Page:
He says, "We tried and tried to duplicate it, but it was one of those things that only happens once."
They record their own background sound, have been known to make spots in bars, on sidewalks, even at a parade. One Molson spot happens in a supermarket checkout line.
He: Listen, I don't normally do this, but you are in the 10-package express line with 11 six-packs of Molson Golden.
She: Oh. You counted.
He: Yeah. You cleaned 'em out. See, I . . . I came here expressly to . . .
She: I'm having a party and I needed it . . .
Both: Everybody that I know loves Molson, y'know . . . I just wanted one six-pack because . . . I'm having a small party . . . cool, clear, wonderful . . . I know, you don't have to tell me, that's why I . . . came to buy it.
She: Well, listen, I'll make a deal with you. I'll give you one.
He: Oh . . . yeah . . .
She: If you . . . bring it to my party . . .
In the four seconds after the pitch, she says, "How are you at painting ceilings?" and he says, "What kind of party is this?"
All the way through it they are talking over each other and through each other, interrupting and hesitating in an artfully contrived rhythm that sounds exactly the way we think we converse in real life. It is totally convincing, totally charming. You want them to get married.
And the sponsors want them to live forever.
"They see a lot of letters about us," Brown says. "They're not used to getting fan mail for ads."
Molson and Amex have signed them up exclusively, so that they will become the signatures of those companies. They are getting paid so much they couldn't talk about it. ("We're the highest paid radio folks on the planet by a factor of two," he told one interviewer.) After doing one spot for Molson they quit to get on with their other interests, but Molson -- dazzled by their rating, one of the highest in history -- made them an offer they couldn't refuse.
"They said, 'What number interests you?' " Winn recalls. "We did four, then four more, then four more."
Their promotional pictures show them only from the mouth down. Even in their new TV spots for Molson, their faces are never seen, just arms, feet, tops of heads. The effect is breezy, light, chic. It makes your ordinary TV ad look like a Bulgarian talk show.
Winn and Brown are also negotiating with Universal for a regular five-minute bit on a variety show, but they aren't sweating it. They really don't care, they say.
"I got a call from Mirisch Productions at the farm," Winn says. "It was some secretary in California. She said to send my picture and re'sume'. I said 'Well, I don't have a picture or re'sume' and I'm leaving town, I'll see ya.' " She laughs. "I don't know how often that happens to Mirisch Productions."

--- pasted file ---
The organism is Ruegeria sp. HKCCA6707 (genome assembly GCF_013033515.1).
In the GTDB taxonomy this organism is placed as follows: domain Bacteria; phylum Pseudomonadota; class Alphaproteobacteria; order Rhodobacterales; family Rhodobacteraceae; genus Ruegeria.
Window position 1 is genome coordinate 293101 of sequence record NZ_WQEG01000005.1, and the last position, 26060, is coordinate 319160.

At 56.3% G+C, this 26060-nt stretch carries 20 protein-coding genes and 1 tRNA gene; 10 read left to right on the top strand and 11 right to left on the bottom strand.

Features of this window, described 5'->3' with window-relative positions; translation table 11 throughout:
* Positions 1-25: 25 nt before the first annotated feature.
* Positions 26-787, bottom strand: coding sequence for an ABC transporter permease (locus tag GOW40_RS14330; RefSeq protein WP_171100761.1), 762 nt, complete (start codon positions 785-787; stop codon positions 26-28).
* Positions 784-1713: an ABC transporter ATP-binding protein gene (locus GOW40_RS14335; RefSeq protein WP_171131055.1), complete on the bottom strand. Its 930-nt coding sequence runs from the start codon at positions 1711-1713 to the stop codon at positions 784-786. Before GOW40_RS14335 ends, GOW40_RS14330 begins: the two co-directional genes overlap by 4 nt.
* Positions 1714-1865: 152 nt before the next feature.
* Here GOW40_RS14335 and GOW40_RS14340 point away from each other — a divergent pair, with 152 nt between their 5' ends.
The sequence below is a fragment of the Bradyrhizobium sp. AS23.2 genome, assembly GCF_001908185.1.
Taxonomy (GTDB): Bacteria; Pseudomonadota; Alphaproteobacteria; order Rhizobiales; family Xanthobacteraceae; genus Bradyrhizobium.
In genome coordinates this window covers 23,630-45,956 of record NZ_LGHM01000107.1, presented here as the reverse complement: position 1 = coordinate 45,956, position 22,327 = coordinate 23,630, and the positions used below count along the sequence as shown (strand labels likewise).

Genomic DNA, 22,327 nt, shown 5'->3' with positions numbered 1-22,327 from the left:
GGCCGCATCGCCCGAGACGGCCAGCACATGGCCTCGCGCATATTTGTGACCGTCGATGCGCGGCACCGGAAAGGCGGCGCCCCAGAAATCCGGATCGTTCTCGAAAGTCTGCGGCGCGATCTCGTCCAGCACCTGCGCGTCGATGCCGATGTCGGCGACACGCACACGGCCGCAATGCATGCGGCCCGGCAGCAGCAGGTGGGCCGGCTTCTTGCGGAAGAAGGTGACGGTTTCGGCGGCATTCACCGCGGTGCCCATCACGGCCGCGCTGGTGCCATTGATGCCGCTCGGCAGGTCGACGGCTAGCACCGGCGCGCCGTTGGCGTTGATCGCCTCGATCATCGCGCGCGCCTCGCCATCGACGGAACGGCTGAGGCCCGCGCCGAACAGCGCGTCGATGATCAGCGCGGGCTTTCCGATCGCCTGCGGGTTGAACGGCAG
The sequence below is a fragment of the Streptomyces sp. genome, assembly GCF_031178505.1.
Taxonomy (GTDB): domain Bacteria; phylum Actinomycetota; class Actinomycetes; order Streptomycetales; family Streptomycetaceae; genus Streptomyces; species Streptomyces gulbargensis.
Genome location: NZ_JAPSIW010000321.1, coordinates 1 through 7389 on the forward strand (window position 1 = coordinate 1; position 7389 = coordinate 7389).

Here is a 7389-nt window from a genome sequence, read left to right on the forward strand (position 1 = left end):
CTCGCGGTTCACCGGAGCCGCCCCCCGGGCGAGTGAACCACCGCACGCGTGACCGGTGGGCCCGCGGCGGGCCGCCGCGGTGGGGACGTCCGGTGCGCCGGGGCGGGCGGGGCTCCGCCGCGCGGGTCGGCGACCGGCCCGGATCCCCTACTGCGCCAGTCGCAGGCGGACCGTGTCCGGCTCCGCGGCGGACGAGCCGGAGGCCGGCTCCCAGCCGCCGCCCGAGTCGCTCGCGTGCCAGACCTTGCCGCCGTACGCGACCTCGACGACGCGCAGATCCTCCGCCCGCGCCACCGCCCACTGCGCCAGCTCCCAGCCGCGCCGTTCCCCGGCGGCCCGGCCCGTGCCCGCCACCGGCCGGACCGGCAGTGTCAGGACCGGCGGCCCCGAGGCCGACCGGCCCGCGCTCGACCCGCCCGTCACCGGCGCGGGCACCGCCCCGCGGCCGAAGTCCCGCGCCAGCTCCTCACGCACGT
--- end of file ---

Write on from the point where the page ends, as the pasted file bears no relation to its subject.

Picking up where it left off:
It is this freedom from the corporate apparatus that keeps them fresh, Brown says. They are strictly free-lancers, pick and choose the work they want, write and record their own stuff in their own place.
"It's like what Garrett had with Hollywood and the Steadicam," she says. "He had all the best of it -- you do your gig and get out."
The partnership -- they are both married to other people -- began when they worked for the same Philadelphia ad agency. They made a spot for a local clothier (couple stuck in elevator; she wants to climb on his shoulders, reach trapdoor in ceiling; he refuses, "I just got this coat"; they talk about how great his clothes look), expanded to local banks, "a defunct aperitif," Kodak and then the historic Molson spot.
Winn has framed the $100 check she got for an early skit.
"I grew up on the Main Line," she says. "Went to New York with the ad business, came back here and was getting burned out, so I went free-lance and got married and moved to a farm. We raised Appaloosas for a while, then went into quarterhorses."
"She knows more about moving horses around the world than anybody," he says.
Brown, another Philadelphian, built a ham radio at age 11, went to Tufts, dropped out to become a folk singer as half of Brown and Dana ("I did all the humor. I was a fairly lame singer but a good guitar player"), and after two years as an ad copywriter formed a film production company.
"It was the era of cinema-verite' and the handheld look and I just didn't see why the picture had to be so jiggly." So he went to a plumber, bought some sash weights and a six-foot length of pipe for $13. Three years and $30,000 later, he had a prototype Steadicam. Today he gets 10 percent of every $33,000 machine. His Skyworks Inc. handles the Skycam.
They like to keep busy.